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In Polygraph by Robert Lepage and Marie Brassard, the stage direction allows the reader to perceive the stunning effect of cinematic technique utilized in this stage production. The use of these techniques gives the play a feeling of continuous movement (as with a movie), while also allowing images to be projected that might be impossible to include otherwise because the production is live.
The sense of cinema is introduced at the very beginning with the introduction of slides that "flash" and display the play's title and actors' credits on a wall to the side. This is similar to the form used at the opening of a movie, naming actors, directors, producers, etc. And whereas a movie can show transitions in the editing of the film (fade in or out, for example), it is much more difficult in a play, when a curtain may close or the scene be darkened while stagehands move props. This can interfere with the production's attempt to make the play lifelike. In this case, however, information related to a scene change is also projected on the same wall, providing again a sense of fluidity, and avoiding the choppiness often present with act or scene changes.
In another instance, the body of Lucy rises and the purpose of her appearance is made clear by the projection onto her body: this would be accomplished with special effects in the editing of a movie (particularly with the use of computers), but stage direction here demonstrates how a cinematic technique is mimicked on stage:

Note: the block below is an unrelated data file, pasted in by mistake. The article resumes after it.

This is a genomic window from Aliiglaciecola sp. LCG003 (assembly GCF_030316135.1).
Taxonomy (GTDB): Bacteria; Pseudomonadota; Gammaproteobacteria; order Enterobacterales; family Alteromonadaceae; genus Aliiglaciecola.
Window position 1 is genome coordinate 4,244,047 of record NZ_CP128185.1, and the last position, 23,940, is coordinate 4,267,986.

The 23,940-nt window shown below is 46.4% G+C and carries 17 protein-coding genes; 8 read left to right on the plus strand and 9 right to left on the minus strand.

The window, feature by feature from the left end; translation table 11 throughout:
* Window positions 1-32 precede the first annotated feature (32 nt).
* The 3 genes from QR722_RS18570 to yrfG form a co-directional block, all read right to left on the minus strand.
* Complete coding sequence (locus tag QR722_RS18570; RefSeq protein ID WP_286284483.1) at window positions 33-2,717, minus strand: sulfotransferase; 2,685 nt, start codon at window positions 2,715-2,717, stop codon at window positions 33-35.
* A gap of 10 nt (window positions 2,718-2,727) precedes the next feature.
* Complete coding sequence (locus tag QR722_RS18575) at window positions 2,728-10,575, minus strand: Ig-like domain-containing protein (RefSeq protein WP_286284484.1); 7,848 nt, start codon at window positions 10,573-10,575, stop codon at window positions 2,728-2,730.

...Lucie rises stage left behind the wall, lit by anatomical slide projections: muscles, veins, organs and bones superimposed on her flesh, as though she is transparent.
In this way, the projection ("projection" being at the core of cinematic works) transforms Lucie into the body of a murder victim being discussed by David, as he reads a "pathologist's report."
Light and sound, as used in a movie, also provide the audience with important elements of staging, such as the setting and plot development. In one scene, to transition from a public setting to one more secluded:
A change in light and baffling of sound indicate they are now private.
In a different segment of the play, allowing for a flashback (a tricky sequence to convey on stage), projection is used once again, a visual mechanism to take the audience from the present (Lucie in her dressing room where she plays Hamlet) to David's past in Germany:
The set of the dressing-room disappears simultaneously, and a projection of the Brandenburg Door fills the cyclorama. David [is] in another time...
In creating a sense of continuous movement (by way of cinematic techniques), the plot development and movement—even between the present and the past—are much more easily accomplished, and more create a more realistic experience for the audience, thus making the play's themes more impactful.
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